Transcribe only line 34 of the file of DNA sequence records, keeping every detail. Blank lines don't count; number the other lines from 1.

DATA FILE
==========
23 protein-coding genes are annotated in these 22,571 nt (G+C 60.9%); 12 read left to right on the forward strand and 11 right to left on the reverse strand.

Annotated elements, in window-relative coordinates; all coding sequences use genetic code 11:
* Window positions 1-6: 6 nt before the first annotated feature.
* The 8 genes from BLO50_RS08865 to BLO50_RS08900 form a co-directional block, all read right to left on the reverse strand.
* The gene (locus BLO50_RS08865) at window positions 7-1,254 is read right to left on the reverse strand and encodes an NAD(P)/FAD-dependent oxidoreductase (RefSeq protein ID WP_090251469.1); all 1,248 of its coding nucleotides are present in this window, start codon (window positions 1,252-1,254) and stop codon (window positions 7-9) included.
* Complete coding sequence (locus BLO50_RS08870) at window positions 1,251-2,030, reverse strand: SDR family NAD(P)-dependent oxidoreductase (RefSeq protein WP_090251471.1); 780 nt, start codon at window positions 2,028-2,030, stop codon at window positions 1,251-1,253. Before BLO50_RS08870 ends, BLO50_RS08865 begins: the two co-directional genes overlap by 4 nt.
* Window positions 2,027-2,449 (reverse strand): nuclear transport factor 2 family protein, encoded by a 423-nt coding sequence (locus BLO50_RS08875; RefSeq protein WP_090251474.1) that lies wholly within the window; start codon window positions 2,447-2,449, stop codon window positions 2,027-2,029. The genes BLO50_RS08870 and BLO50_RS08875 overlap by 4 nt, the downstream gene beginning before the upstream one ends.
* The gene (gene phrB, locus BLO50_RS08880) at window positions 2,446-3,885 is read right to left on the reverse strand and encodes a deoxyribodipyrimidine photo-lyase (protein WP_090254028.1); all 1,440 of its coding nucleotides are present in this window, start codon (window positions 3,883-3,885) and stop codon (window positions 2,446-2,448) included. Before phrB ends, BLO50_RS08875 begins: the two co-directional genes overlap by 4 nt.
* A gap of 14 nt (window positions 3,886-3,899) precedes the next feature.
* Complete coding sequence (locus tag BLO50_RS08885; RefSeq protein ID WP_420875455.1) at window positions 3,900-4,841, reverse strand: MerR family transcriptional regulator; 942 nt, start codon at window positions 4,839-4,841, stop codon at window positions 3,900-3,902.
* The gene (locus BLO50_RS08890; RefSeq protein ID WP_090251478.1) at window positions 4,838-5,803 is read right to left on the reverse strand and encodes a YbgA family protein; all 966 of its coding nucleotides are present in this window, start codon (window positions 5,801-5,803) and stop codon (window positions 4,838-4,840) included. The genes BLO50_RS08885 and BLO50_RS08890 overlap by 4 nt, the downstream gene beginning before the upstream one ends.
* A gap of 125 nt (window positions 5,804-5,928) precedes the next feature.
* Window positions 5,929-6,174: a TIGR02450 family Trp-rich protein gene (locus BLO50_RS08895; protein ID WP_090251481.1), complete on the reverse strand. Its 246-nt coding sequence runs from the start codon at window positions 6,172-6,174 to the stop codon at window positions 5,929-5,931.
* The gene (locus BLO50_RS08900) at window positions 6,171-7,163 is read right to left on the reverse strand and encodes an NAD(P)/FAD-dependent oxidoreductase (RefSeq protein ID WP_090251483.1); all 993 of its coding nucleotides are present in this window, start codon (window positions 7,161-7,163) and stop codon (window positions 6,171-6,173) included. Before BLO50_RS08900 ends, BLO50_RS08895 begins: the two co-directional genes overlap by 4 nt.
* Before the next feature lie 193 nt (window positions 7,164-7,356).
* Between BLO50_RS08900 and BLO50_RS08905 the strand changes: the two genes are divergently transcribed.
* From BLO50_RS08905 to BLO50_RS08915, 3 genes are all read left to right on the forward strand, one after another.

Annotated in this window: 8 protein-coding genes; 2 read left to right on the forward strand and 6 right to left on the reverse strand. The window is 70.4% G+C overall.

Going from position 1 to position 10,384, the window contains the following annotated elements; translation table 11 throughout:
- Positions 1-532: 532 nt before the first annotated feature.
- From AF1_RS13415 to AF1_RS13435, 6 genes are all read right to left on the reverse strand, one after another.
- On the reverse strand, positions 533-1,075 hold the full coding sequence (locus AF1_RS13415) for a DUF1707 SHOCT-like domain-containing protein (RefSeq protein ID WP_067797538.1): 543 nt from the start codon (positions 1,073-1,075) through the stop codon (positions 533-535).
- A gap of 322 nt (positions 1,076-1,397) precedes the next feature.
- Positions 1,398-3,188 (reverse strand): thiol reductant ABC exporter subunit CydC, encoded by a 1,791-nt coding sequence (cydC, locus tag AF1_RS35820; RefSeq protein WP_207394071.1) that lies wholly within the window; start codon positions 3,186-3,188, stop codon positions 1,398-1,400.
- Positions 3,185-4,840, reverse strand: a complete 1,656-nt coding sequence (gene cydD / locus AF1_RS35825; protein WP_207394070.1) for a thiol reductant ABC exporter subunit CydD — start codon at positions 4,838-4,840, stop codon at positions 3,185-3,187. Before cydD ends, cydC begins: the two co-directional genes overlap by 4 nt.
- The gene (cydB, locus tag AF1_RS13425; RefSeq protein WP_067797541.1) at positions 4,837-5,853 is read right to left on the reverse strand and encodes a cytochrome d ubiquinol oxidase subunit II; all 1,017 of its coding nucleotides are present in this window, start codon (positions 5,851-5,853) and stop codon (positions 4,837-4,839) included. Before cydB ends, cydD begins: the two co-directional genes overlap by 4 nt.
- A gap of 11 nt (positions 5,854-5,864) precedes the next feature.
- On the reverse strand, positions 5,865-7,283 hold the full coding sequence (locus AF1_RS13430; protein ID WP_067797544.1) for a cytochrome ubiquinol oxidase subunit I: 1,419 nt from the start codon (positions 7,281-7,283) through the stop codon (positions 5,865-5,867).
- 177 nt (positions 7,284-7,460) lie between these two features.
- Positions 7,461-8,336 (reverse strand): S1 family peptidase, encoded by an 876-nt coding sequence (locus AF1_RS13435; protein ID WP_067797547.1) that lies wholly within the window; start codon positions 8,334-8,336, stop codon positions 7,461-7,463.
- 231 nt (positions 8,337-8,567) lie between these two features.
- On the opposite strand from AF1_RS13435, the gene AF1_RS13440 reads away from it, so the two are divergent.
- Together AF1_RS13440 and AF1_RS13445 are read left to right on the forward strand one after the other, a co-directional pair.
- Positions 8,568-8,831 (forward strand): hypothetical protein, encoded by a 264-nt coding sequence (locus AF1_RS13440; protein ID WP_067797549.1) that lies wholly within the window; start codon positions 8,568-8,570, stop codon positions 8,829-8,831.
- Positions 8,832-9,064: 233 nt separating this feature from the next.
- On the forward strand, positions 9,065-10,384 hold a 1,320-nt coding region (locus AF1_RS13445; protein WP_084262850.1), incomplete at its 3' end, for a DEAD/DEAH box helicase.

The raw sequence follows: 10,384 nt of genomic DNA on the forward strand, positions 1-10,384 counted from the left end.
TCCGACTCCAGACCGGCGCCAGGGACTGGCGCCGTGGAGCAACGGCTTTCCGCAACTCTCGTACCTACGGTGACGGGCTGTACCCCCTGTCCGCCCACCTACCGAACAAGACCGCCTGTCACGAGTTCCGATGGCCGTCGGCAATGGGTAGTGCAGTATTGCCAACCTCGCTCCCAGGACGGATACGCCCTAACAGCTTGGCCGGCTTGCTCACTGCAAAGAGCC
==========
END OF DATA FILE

- Positions 8,568-8,831 (forward strand): hypothetical protein, encoded by a 264-nt coding sequence (locus AF1_RS13440; protein ID WP_067797549.1) that lies wholly within the window; start codon positions 8,568-8,570, stop codon positions 8,829-8,831.